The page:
IDEAS home Printed from
MyIDEAS: Login to save this article or follow this journal

Politique d'infrastructure et choix de localisation dans un modèle de signal

  • Jean-Philippe Tropeano

L'agglomeration spatiale des firmes est un phenomene tres connu de l'economie geographique. Cet article propose une nouvelle explication a ce phenomene : les entreprises mettent en avant la localisation comme le moyen de signaler la qualite de biens nouveaux. Accepter la concurrence en se localisant au plus pres des entreprises existantes permet de montrer aux consommateurs la valeur des produits vendus. La polarisation geographique et par la meme une plus grande concurrence sert de faire valoir aux innovations.

(This abstract was borrowed from another version of this item.)

If you experience problems downloading a file, check if you have the proper application to view it first. In case of further problems read the IDEAS help page. Note that these files are not on the IDEAS site. Please be patient as the files may be large.

File URL:
Download Restriction: free

File URL:
Download Restriction: free

Article provided by De Boeck Université in its journal Recherches économiques de Louvain.

Volume (Year): 69 (2003)
Issue (Month): 4 ()
Pages: 407-438

in new window

Handle: RePEc:cai:reldbu:rel_694_0407
Contact details of provider: Web page:

References listed on IDEAS
Please report citation or reference errors to , or , if you are the registered author of the cited work, log in to your RePEc Author Service profile, click on "citations" and make appropriate adjustments.:

as in new window
  1. Gianmarco Ottaviano & Takatoshi Tabuchi & Jacques-FranÁois Thisse, 2002. "Agglomeration and Trade Revisited," International Economic Review, Department of Economics, University of Pennsylvania and Osaka University Institute of Social and Economic Research Association, vol. 43(2), pages 409-436, May.
  2. repec:tpr:qjecon:v:108:y:1993:i:3:p:843-67 is not listed on IDEAS
  3. Glaeser, Edward L., 1999. "Learning in Cities," Journal of Urban Economics, Elsevier, vol. 46(2), pages 254-277, September.
  4. Blundell, Richard & Griffith, Rachel & Van Reenen, John, 1995. "Dynamic Count Data Models of Technological Innovation," Economic Journal, Royal Economic Society, vol. 105(429), pages 333-44, March.
  5. Guy Dumais & Glenn Ellison & Edward Glaeser, 1997. "Geographic Concentration as a Dynamic Process," NBER Working Papers 6270, National Bureau of Economic Research, Inc.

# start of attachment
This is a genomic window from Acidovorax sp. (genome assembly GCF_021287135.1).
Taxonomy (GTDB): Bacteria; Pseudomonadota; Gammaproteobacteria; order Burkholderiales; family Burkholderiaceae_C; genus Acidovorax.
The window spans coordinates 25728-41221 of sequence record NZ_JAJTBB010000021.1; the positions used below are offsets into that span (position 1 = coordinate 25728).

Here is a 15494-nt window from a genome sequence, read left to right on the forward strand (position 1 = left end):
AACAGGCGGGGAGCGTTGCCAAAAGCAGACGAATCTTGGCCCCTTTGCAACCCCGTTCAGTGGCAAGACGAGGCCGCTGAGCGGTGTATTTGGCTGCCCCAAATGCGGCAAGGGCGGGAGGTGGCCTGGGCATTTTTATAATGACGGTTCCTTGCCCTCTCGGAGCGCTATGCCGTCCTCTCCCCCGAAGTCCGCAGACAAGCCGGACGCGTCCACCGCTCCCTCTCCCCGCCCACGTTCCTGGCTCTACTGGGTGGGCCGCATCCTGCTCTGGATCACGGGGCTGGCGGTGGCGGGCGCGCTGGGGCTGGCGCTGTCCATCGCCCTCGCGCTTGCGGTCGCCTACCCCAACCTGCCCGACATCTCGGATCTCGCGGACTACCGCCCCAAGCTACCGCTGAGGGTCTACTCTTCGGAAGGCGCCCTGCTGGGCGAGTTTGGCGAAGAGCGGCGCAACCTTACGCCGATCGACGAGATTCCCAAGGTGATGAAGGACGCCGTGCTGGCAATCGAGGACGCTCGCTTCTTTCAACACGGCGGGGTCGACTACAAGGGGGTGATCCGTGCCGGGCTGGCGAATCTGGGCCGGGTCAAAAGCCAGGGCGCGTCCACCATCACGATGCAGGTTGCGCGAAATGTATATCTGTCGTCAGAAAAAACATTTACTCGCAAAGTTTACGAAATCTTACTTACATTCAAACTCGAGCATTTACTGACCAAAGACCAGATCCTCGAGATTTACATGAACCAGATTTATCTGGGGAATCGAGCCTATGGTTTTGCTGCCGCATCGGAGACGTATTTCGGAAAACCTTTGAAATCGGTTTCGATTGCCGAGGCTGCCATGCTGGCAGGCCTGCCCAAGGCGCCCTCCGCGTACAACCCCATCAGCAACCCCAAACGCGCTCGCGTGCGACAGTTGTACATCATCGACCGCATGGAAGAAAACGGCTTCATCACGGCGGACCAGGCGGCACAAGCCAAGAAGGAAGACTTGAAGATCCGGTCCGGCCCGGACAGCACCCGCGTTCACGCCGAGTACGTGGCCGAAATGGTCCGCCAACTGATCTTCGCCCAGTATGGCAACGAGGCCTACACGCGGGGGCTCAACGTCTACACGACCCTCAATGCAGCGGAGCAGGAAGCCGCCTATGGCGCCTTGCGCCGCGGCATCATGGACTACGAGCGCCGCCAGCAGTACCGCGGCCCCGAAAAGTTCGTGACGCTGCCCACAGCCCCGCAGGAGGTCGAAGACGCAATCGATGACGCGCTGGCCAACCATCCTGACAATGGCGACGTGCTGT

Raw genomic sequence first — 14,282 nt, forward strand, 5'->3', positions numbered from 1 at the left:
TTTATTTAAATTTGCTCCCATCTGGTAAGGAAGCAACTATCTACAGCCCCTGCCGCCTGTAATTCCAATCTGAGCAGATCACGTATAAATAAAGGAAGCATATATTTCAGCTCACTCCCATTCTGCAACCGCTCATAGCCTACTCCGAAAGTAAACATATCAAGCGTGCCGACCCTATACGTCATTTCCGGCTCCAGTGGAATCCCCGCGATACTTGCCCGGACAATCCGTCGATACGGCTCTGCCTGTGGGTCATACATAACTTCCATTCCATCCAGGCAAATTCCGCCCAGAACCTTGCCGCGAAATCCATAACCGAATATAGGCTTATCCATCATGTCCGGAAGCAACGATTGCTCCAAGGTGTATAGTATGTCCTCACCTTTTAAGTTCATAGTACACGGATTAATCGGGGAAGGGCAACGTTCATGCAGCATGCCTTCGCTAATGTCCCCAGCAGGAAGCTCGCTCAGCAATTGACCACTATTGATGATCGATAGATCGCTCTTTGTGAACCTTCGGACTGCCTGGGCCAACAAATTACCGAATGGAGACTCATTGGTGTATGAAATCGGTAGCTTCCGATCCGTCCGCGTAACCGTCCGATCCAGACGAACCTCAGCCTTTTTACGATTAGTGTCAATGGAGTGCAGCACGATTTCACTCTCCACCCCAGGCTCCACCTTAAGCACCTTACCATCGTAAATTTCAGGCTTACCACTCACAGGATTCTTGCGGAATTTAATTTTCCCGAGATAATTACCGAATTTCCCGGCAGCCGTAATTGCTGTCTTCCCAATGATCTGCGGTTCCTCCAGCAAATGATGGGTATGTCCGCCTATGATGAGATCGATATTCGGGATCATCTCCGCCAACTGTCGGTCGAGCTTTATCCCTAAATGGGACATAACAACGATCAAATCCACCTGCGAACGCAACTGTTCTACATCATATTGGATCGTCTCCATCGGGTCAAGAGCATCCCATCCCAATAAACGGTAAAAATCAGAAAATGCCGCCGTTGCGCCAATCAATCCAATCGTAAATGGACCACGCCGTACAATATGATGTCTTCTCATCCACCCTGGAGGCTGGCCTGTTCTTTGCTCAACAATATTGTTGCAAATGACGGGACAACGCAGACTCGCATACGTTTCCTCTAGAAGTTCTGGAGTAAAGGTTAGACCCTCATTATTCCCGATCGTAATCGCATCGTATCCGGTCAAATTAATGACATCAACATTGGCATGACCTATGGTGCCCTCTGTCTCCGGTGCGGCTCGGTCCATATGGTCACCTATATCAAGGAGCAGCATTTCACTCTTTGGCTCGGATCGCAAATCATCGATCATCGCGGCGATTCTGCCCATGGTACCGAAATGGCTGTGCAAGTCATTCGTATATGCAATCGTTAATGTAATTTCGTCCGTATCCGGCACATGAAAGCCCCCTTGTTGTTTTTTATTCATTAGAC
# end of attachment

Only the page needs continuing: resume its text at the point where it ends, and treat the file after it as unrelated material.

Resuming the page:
6. Audretsch, David B & Feldman, Maryann P, 1998. "Innovation in Cities: Science-Based Diversity, Specialization and Localized Competition," CEPR Discussion Papers 1980, C.E.P.R. Discussion Papers.
  7. James E. Rauch, 1993. "Does History Matter Only When it Matters Little? The Case of City-Indu try Location," NBER Working Papers 4312, National Bureau of Economic Research, Inc.
  8. Martin, Philippe & Rogers, Carol Ann, 1994. "Industrial Location and Public Infrastructure," CEPR Discussion Papers 909, C.E.P.R. Discussion Papers.
  9. John M. Quigley, 1998. "Urban Diversity and Economic Growth," Journal of Economic Perspectives, American Economic Association, vol. 12(2), pages 127-138, Spring.
Full references (including those not matched with items on IDEAS)

This item is not listed on Wikipedia, on a reading list or among the top items on IDEAS.

When requesting a correction, please mention this item's handle: RePEc:cai:reldbu:rel_694_0407. See general information about how to correct material in RePEc.

For technical questions regarding this item, or to correct its authors, title, abstract, bibliographic or download information, contact: (Jean-Baptiste de Vathaire)

If you have authored this item and are not yet registered with RePEc, we encourage you to do it here. This allows to link your profile to this item. It also allows you to accept potential citations to this item that we are uncertain about.

If references are entirely missing, you can add them using this form.

If the full references list an item that is present in RePEc, but the system did not link to it, you can help with this form.

If you know of missing items citing this one, you can help us creating those links by adding the relevant references in the same way as above, for each refering item. If you are a registered author of this item, you may also want to check the "citations" tab in your profile, as there may be some citations waiting for confirmation.

Please note that corrections may take a couple of weeks to filter through the various RePEc services.

This information is provided to you by IDEAS at the Research Division of the Federal Reserve Bank of St. Louis using RePEc data.